And obviously, this template isn’t going to apply to every film.  “Raiders of the Lost Ark” opens with a bang.  Though it’s a film that’s generally thought of as unrelenting, things quiet down after that initial set piece.  I also think there’s something to be said for dynamic range.  Yes, the opening of “Raiders” is exciting, but the ending is literally — as far as our characters are concerned — face melting.

But back to “Aliens”…You’d be hard pressed not to find a pantheon-level monster movie that doesn’t follow this structure — from “Alien” to “Aliens,” from “Jaws” to “Jurassic Park,” from the original “King Kong” to the original “Godzilla.”

If you’re firing at 10 nonstop, eventually 10 loses its luster.

Agree or disagree?  Comment below!

What you can expect from this blog

I wanted to give you an idea of what you can expect from me when I’m evaluating a film.  There are a lot of theories about what constitutes criticism, but for me, it comes down to this: a film is a film.  And I’d love to expand on that… 

A movie needs to stand on its own.  Deleted scenes, early drafts and on-set drama are all well and good – I get a kick out of that, myself – but 30 years from now, most of it will be forgotten.  All that will be left is the film, so it better work.

Conversely, a movie is not a book or a comic or a video game.  An adaptation isn’t a failure if it doesn’t rigidly adhere to every detail of its source material.  Don’t get me wrong, if a filmmaker is going to adapt a piece of work, s/he should maintain its essence…otherwise, why bother adapting? If Harry Potter isn’t an orphan, is he really Harry Potter?  Of course not, but what I’m talking about are the little things: “That line doesn’t belong to Harry!  It belongs to Hermione’s second roommate’s sister’s boyfriend!”

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I’m not a fan of the following argument:  “You just don’t understand Y movie, because you’ve never been exposed to X thing that happened in it.”  X could be any number of things — divorce, being a parent, a particular occupation, etc.  One, that argument is inherently condescending.  Two, when we take that line and run with it, the whole argument is invalid if Joe Movie-Goer has experienced X thing and still didn’t respond to Y movie.  It’s great when you can look at a film and smile or frown knowingly at a particular plot development or character quirk, but that alone does not a good film make.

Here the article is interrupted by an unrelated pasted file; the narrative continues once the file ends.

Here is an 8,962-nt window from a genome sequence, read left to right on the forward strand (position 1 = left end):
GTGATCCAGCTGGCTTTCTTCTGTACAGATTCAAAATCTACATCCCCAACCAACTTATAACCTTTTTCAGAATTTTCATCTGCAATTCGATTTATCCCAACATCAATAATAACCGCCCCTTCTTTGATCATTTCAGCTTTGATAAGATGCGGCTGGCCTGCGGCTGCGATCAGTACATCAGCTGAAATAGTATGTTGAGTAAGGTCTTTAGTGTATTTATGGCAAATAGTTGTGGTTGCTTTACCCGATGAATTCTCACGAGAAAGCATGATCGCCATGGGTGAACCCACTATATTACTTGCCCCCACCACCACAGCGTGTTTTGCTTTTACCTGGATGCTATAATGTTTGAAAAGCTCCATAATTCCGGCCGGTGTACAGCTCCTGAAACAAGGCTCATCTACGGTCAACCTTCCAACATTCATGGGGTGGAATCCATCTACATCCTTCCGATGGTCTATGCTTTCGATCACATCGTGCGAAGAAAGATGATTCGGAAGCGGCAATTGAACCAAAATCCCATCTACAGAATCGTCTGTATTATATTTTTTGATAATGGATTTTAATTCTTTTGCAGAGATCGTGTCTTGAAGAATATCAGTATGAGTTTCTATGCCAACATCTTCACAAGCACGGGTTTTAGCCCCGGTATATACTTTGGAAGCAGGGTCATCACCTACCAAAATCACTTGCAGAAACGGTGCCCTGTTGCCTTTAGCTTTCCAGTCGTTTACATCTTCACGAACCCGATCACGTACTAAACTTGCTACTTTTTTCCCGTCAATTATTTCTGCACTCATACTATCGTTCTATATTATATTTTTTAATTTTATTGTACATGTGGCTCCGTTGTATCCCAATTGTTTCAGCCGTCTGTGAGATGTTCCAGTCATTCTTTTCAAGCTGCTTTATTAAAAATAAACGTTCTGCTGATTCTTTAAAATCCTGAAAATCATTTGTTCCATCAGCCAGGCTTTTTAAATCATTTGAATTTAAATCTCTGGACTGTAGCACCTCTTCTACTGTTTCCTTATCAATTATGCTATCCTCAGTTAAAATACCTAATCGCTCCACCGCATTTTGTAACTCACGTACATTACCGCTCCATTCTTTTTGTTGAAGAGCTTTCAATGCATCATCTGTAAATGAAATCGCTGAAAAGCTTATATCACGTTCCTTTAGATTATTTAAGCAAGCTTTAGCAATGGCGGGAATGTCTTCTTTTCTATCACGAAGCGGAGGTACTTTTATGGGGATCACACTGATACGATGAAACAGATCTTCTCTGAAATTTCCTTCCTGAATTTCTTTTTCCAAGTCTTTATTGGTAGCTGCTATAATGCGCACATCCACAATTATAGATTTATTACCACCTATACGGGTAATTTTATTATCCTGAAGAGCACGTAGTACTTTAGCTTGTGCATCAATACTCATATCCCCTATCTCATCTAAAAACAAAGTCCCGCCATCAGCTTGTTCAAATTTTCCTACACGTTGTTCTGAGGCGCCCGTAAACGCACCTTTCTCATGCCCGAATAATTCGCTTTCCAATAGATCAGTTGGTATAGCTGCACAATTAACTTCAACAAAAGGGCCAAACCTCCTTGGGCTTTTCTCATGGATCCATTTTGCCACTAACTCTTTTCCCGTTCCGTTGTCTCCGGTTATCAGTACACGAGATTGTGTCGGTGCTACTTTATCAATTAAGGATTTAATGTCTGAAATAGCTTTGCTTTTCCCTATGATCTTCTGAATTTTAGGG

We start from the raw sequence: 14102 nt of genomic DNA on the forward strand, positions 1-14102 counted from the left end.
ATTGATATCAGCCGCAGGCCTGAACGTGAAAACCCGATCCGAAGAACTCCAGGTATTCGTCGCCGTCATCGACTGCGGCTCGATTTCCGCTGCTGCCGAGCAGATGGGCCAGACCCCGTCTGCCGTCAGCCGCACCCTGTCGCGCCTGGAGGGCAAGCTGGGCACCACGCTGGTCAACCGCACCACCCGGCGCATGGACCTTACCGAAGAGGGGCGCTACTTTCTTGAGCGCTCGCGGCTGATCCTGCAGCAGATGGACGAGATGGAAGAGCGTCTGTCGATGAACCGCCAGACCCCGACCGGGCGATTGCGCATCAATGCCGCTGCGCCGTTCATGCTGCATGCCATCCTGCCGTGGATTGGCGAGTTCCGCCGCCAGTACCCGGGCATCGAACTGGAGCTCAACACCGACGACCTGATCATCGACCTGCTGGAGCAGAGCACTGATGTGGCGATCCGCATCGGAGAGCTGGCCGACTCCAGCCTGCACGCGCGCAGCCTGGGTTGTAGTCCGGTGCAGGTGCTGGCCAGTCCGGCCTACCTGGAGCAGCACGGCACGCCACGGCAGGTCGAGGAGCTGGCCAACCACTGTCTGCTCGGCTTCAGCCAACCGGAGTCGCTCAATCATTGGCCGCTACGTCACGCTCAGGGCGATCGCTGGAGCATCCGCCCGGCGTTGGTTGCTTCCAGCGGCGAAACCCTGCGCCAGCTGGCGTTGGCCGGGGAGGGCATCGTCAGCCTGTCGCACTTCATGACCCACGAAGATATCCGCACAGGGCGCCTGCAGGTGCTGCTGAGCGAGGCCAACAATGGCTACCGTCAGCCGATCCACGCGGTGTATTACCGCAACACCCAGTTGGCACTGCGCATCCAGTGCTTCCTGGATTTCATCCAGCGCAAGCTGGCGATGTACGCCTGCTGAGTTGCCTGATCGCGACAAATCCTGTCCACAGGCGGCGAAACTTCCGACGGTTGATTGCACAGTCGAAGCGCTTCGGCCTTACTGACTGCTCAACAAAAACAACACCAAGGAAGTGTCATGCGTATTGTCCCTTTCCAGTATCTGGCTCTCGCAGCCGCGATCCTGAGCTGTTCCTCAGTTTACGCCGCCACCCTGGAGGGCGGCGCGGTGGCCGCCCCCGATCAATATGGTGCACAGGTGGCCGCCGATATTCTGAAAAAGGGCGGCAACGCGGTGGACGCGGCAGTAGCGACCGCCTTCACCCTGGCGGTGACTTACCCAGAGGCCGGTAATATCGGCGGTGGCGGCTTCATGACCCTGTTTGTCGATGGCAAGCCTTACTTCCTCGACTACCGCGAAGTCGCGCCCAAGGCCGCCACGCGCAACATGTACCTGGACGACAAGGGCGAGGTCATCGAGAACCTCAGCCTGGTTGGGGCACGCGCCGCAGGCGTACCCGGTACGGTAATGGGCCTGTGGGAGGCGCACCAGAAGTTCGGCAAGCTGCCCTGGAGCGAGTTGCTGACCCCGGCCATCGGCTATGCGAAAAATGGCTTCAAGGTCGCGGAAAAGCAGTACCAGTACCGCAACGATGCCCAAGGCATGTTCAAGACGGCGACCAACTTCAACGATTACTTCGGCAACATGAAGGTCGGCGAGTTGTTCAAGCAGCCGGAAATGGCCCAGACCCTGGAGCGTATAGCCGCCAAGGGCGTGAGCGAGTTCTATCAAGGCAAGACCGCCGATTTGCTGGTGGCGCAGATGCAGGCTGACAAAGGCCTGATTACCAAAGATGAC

Films set up their own rules, and they set up their own means through which they should be evaluated.  Broadly speaking, if you don’t laugh during a comedy, that’s a problem.  It might not be a big problem, if the characters are vivid or it’s thematically resonant, but it is a problem.  Along the same lines, a heavily plotted film, to my mind, is under a greater obligation to feel cohesive and held together than a film that isn’t so heavily plotted.

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Films aren’t under any obligation to tell stories or certainly to tell them conventionally.  Granted, a film should engage its viewers, but it should not be confined to the small box of traditional narrative structure. If Woody Allen wants to offer a 90-minute personal essay of sorts on relationships, more power to him.  If Terrence Malick wants to spend 150 minutes ruminating on man’s place in nature, so be it.

And finally, I’m going to end on a quote from Roger Ebert.  “It’s not what a movie is about, it’s how it’s about it.”  Thousands upon thousands of decisions go into making a motion picture.  What color should her shirt be?  What lens do you want on the camera?  Should we trim four frames off this shot?  How are those decisions working on you, the viewer, to produce a reaction?  You may have a preference for a film that makes you feel good or a film that makes you feel bad or a film that embraces one philosophy or another, but that doesn’t make all other films inferior.

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It’s not as if I have a checklist when I sit down to watch a film.  I’m not arguing that you can’t just enjoy a movie, and I’m certainly not trying to prove or disprove anyone’s taste.  As I’ve discussed film with friends over the years, these are some of the arguments that have reared their heads. So if you want to talk constructively about movies, I feel this is a pretty good framework.